Exogenous control of cardiac gene therapy: evidence of regulated myocardial transgene expression after adenovirus and adeno-associated virus transfer of expression cassettes containing corticosteroid response element promoters.
Disease Models, Animal
Drug Evaluation, Preclinical
Gene Expression Regulation
Molecular Sequence Data
Recombinant Fusion Proteins
Drug Delivery Systems
Gene Transfer Techniques
Promoter Regions, Genetic
Because of the relative inaccessibility of the heart for repeated gene therapy, it would be useful to regulate the expression of transgenes delivered in a single dose of a gene therapy vector. Incorporation into the vector of a regulatable promoter that is responsive to pharmacologic agents that are widely used and well tolerated in clinical practice represents such a control strategy.
A replication-deficient adenovirus or an adeno-associated virus containing a chimeric promoter composed of 5 glucocorticoid response elements and the murine thrombopoietin complementary DNA (AdGRE.mTPO or AAVGRE.mTPO) was administered to the hearts of Sprague-Dawley rats. Platelet levels were evaluated as a reporter of transgene activity with or without dexamethasone. For comparison, rats received a control adenovirus vector, AdCMV.mTPO or AdCMV.Null, and the control adeno-associated virus vector AAVCMV.luc, which encodes for the firefly luciferase (luc) gene.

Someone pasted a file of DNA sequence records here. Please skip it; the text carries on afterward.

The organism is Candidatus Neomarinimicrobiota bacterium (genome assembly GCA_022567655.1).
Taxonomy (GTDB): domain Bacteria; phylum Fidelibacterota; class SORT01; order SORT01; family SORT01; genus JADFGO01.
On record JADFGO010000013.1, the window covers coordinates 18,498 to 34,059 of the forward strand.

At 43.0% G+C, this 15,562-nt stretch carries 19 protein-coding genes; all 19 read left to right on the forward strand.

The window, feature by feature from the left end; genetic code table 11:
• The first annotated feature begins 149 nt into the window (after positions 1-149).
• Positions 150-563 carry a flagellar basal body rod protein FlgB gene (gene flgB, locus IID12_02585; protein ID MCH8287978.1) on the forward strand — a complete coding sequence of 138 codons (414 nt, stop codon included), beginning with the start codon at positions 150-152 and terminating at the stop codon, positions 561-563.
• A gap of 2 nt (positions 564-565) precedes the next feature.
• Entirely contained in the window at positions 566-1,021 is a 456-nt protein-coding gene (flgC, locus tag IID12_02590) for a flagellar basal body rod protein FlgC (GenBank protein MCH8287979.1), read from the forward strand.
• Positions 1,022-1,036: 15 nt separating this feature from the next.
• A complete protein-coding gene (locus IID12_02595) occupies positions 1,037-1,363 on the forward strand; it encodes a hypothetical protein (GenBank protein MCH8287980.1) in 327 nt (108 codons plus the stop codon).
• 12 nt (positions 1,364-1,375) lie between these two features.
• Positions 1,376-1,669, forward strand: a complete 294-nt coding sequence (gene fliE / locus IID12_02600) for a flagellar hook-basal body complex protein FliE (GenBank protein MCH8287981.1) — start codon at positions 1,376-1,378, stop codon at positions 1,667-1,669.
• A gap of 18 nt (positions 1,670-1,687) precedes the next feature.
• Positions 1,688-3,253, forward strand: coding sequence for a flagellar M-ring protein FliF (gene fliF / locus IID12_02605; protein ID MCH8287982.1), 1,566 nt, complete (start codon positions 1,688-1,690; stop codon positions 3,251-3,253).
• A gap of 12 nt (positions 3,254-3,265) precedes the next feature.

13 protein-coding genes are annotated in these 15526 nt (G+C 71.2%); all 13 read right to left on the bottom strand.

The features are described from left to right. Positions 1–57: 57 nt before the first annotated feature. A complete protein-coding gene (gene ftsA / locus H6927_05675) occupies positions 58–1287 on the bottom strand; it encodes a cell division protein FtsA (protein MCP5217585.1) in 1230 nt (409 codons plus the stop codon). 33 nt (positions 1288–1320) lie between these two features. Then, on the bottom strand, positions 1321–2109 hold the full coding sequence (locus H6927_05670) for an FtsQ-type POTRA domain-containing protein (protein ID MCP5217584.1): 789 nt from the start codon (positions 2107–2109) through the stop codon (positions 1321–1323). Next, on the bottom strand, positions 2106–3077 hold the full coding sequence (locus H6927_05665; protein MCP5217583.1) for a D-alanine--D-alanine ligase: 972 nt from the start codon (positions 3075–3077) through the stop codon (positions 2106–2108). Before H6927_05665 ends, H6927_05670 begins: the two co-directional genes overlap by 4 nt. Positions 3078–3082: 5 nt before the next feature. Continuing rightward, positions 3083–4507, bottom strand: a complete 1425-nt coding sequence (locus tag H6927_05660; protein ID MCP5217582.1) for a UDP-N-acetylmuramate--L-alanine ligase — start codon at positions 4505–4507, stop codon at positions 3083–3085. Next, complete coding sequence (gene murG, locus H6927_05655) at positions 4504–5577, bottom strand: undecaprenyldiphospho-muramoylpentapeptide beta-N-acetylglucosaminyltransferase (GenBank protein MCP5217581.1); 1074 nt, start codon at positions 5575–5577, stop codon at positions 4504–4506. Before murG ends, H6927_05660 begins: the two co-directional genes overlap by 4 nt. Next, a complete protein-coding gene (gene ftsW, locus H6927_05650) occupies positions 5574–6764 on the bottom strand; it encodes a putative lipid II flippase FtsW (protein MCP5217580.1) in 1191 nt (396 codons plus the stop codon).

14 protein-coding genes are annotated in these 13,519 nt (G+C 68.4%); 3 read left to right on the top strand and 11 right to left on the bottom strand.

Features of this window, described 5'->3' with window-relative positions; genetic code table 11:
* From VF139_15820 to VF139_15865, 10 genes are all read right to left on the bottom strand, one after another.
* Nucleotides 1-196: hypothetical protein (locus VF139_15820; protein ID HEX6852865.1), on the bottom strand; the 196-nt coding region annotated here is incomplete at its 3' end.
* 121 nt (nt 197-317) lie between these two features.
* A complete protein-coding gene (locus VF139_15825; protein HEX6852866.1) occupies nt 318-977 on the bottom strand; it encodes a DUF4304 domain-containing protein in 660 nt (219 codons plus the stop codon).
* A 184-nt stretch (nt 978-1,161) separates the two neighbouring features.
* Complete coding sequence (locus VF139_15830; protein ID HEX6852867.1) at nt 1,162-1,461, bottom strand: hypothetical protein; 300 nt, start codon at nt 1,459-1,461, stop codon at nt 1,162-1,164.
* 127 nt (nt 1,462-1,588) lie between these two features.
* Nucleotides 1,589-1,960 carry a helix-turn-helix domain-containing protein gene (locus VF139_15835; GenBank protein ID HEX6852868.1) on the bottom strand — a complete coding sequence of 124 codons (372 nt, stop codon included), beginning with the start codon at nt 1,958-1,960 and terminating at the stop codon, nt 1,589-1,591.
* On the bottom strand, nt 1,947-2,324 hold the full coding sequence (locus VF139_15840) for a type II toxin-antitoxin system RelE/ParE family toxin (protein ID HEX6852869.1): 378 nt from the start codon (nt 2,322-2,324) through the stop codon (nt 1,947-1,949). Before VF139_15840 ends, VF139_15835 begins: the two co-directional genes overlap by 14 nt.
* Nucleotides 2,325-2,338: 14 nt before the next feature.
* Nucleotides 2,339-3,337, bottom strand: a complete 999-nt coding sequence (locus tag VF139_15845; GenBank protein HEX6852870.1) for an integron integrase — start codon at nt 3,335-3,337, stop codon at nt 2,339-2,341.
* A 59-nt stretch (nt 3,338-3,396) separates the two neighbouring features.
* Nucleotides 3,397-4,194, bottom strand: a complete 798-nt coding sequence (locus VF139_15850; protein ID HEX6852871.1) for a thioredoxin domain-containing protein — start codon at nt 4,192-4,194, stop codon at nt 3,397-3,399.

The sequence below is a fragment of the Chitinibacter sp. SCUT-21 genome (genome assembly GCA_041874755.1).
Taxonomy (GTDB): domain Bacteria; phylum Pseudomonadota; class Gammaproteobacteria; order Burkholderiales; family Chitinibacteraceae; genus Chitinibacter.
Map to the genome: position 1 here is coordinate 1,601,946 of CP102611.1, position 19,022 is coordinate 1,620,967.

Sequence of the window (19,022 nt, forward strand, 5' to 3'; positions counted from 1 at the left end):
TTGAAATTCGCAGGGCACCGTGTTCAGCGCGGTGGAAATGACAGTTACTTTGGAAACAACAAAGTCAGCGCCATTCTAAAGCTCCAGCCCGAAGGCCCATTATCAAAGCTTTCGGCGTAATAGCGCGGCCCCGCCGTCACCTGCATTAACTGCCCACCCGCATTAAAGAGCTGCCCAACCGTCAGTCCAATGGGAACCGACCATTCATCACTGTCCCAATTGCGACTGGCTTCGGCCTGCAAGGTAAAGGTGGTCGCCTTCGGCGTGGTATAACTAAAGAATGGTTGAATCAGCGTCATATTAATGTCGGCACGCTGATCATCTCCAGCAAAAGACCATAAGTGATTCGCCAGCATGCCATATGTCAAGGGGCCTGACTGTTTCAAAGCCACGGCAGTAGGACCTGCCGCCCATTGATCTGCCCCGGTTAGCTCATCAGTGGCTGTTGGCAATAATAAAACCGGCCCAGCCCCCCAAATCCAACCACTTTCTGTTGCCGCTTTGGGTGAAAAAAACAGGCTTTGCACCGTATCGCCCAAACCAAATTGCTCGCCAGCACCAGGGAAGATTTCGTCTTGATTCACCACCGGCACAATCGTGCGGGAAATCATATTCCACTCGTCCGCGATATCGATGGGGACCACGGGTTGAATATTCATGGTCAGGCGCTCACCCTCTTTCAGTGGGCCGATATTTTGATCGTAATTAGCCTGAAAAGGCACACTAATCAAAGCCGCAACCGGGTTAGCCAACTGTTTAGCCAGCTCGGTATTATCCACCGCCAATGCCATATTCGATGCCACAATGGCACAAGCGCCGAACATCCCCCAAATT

Platelet elevation in the AdGRE.mTPO group peaked 4 days after dexamethasone administration, with a return to baseline 1 week after the initial corticosteroid dose. Subsequent dexamethasone administration at 2 and 4 weeks resulted in similar but progressively decreased responses. The AAVGRE.mTPO group had 5 peak platelet levels to a minimum of 2.2-fold with respect to baseline without diminution with subsequent dexamethasone administrations out to 169 days. In contrast, the AdCMV.Null and AAVCMV.luc groups demonstrated no increase in platelet counts and the AdCMV.mTPO group demonstrated a slow rise to a single peak platelet count independent of dexamethasone administration.
It may be possible to control on demand the expression of a gene transferred to the heart. This strategy should be useful in cardiac gene therapy.